Redirecting Aggression?


Experienced Member
Yes, scary as it is to let go of that leash, sometimes it is the "safest" for the dog. Thanks for your encouragement. I will also be following your advice earlier about holding the ball to get his attention, rather than tossing it away. Somehow I missed that post until yesterday. I find his growling and vigorous shaking of the ball to be worrisome, even though it may be nothing. I would rather he be looking to me for direction, rather than looking for the ball to "kill" instead of barking.
I tried holding the ball and getting him to target it yesterday. It was going really well for a while, but then the lab next door suddenly barked very loudly right beside the fence and Brody ripped the ball out of my hand and growled and shook it ferociously. Another inch higher and I may have lost a thumb. It's really scary the way he grabs that thing. One time the ball was right behind me when another dog barked and Brody grabbed it. It could have been my leg that time. I'm glad he's not fence fighting, but I'm not sure what he is doing is healthy either. Although, when he's finished, he doesn't seem to be stressed, and quite quickly goes back to whatever we were doing before. I never leave him alone in the yard, and he is usually on a leash unless we are training or playing ball.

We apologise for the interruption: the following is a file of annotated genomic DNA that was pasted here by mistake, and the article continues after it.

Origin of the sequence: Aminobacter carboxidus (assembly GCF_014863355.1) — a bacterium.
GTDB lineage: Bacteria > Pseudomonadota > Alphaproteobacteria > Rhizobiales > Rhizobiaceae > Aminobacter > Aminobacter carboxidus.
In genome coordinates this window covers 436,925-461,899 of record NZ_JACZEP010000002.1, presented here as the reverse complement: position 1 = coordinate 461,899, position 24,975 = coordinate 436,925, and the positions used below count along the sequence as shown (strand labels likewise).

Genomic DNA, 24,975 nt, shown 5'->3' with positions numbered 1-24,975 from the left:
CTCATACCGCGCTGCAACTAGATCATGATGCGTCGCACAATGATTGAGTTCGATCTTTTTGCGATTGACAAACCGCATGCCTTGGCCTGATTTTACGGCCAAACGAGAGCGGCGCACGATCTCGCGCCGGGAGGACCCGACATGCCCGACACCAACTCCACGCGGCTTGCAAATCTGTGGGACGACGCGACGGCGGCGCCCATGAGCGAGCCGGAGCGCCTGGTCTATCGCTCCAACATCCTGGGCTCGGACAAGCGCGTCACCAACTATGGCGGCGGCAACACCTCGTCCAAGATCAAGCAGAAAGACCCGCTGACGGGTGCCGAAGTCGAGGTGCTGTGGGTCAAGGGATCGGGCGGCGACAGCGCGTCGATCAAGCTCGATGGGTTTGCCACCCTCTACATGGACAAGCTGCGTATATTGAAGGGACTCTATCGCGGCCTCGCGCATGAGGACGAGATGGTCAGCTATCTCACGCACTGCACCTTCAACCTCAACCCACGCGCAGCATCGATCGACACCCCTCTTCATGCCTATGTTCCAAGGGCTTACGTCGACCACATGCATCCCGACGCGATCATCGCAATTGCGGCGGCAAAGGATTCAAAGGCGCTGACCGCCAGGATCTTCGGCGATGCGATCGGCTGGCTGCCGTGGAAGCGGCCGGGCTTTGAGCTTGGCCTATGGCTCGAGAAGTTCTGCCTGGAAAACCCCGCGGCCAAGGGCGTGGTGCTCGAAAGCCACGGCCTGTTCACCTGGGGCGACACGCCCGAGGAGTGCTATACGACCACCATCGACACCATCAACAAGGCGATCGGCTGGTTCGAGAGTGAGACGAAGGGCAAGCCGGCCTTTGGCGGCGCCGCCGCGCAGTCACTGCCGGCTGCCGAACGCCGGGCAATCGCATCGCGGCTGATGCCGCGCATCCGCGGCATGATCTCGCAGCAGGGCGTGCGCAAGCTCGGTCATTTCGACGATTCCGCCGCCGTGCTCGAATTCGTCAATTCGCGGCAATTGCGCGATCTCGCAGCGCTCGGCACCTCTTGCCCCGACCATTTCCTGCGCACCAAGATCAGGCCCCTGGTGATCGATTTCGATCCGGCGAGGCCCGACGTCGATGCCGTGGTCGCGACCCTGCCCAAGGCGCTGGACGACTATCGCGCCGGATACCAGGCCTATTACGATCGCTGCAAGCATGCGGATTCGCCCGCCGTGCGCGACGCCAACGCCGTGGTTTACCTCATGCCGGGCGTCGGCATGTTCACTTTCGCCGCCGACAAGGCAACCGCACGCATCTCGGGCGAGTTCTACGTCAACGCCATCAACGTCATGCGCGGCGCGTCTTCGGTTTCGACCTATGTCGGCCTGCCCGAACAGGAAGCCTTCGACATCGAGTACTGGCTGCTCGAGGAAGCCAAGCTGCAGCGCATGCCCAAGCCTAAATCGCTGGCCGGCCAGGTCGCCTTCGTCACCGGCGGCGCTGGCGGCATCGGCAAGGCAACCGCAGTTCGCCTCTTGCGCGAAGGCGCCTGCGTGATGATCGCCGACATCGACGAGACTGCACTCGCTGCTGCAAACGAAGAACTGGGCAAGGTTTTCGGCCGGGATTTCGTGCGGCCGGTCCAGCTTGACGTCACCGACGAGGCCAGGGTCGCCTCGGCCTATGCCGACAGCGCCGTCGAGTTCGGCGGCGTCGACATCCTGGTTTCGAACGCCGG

Well-Known Member
In my honest opinion and from what you're saying you may need to look into finding a behaviorist just in case. This sounds like it could be problematic. Is it possible for someone to record some of this so I can take a look and get a better idea?